President Reagan was a master of the art. His most famous sound bite was “Mr Gorbachev, tear down this wall”, speaking of the Berlin Wall and all that it stood for.

John Kerry, who ran for president in 2004, was said to have lost in part because he could not put his message into sound bites.

Kerry and his supporters will say that the great policy questions are not that simple. And so they are not. But to lead a democracy you must be able to get your message across.

Even before television and sound bites, great speakers like Churchill and William Jennings Bryant understood they needed a line or two in the speech that would be repeated and carry its message long after the speech was delivered.

Advertisements are much longer than sound bites, but even they try to pack their message into one line that will stick in people’s minds.

So the sound bite is not some evil practice cooked up by television news: it is necessary for anyone who wants to get his message across to millions of people.

Jeffrey Scheuer in his book “The Sound Bite Society” argues that sound bites favour the right over the left: the right’s message is simple enough for sound bites, the left’s message is not. Thus Kerry’s trouble with sound bites.

Scheuer has half a point: the great danger of sound bites is in making policy debate in a democracy too simple-minded. But the American left’s trouble with sound bites is not so much that they refuse to make their message simple-minded, as that they have no clear message to begin with. Once they have have a clear message and a leader to deliver it, the sound bites will take care of themselves.

A sound bite, properly used, is not an end but a beginning. As in advertising, it is the heart of your message, but one on which you build and give meaning to with each new ad or, for would-be presidents, with each new speech or debate. It is not the death of thought but a door into it.

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advertisement

An advertisement, or ad for short, is a paid message that is meant to persuade you. Most are short and come from companies trying to sell you something. They appear mostly in magazines and newspapers and on television, radio and the Internet.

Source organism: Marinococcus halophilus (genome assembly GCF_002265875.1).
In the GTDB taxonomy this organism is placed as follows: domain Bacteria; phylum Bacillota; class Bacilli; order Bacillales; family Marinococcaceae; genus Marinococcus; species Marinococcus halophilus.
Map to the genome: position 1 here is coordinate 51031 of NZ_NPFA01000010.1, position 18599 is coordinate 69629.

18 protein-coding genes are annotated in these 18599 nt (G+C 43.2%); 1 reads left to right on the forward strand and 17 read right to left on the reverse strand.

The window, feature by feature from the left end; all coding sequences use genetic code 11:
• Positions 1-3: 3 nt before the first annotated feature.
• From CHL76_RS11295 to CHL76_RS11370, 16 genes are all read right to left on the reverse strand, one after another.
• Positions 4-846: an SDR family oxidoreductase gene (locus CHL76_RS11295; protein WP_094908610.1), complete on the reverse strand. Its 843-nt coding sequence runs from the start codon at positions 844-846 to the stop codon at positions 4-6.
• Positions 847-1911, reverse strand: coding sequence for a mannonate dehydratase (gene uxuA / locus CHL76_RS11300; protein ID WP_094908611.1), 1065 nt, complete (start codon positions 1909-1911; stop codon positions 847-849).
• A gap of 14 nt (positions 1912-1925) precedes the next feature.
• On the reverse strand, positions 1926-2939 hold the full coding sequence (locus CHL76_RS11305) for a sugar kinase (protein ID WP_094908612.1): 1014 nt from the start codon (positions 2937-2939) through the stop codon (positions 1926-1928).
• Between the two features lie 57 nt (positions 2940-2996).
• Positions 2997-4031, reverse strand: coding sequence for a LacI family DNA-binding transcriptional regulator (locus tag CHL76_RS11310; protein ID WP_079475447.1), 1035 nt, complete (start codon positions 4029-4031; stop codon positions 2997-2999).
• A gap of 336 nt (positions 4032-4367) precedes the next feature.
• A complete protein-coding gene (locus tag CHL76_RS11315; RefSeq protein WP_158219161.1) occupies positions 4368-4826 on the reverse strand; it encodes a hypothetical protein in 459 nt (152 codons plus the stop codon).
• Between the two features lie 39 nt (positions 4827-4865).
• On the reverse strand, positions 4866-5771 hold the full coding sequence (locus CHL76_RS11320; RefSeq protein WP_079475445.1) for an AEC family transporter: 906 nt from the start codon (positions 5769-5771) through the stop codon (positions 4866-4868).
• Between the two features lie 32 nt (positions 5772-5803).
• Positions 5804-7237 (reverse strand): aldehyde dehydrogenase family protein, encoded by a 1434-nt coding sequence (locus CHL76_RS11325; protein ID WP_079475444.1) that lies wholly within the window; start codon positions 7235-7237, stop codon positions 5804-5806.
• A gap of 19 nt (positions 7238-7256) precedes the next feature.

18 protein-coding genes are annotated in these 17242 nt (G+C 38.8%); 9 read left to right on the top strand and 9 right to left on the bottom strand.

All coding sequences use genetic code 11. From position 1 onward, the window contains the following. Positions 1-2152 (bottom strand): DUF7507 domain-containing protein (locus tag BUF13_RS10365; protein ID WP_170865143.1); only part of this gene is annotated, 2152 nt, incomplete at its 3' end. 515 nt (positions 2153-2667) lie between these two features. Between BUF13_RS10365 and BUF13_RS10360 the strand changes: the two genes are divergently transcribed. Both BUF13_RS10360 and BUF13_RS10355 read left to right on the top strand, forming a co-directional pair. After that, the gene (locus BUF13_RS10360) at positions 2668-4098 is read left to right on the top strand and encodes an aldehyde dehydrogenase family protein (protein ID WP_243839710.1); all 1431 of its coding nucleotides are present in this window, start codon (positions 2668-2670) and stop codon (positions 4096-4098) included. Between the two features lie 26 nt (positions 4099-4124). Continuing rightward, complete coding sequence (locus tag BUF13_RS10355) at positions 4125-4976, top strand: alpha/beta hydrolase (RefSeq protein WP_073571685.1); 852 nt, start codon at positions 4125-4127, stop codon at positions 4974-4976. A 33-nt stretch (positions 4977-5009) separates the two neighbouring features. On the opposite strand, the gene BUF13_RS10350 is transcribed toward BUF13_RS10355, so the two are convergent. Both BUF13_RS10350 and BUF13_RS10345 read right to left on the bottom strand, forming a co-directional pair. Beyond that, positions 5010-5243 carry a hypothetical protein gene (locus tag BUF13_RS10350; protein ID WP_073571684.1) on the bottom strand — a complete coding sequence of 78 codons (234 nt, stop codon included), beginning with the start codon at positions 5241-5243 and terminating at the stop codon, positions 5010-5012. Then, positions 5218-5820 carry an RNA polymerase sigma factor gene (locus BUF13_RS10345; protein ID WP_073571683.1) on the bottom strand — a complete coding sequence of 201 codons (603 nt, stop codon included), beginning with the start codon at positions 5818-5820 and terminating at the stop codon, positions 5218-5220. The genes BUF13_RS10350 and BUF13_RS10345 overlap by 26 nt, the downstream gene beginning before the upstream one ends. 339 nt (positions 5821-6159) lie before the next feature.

Ads are mostly used to affect the spending and voting of millions of people.

Ads work less by the use of facts and reason or even base appeals, and more by being repeated over and over again. The idea is that if you hear something enough times you will start to believe it. This works, as it turns out.

Ads tend to be short and make very good use of the medium that they appear in. There are no wasted words, images or seconds. If you want to learn how to express yourself better in a medium, study the ads.

Ads are very important for things like cars and toothpaste where there is not much difference between what companies sell. And so these companies must get you to think that the name on the box – their brand name – makes all the difference.

I have talked on and on about all kinds of media, but said little about where all the money comes from to pay for them. In America most of it comes from advertising. Books and movies have little of it, but newspapers, magazines, radio, television and the Internet are largely bought and paid for by advertisers. It is the ads that you see that have paid for everything else.

So does advertising affect what you see in a medium?

Yes, it does.

If you doubt it, then just think of how public television (paid for by the government) is different from private television (paid for by advertisers). This will give you some idea of how advertising affects the medium that it appears in.

Where public television tends to be worthy but dull, private television tends to be lively but lacking in substance. It is like the difference between bread and cake. It is no accident.

If you run a medium supported by advertising – like a magazine or a television station – the bigger your audience the more you can sell ad space for and the more money you make. That means you cannot afford to anger either your audience or the advertisers. So you play it safe.

And so you show what you think people want to hear or see (sex and violence) or what will catch their attention – like bad news from the war in Iraq or a fire across town. You avoid what will drive away your audience or advertisers – like the burnt children of Iraq or the poor across town.

And so in America the love lives of certain Hollywood film stars are better known than what goes on in vast stretches of Asia like, say, India or China.

That is the world brought to you by advertising.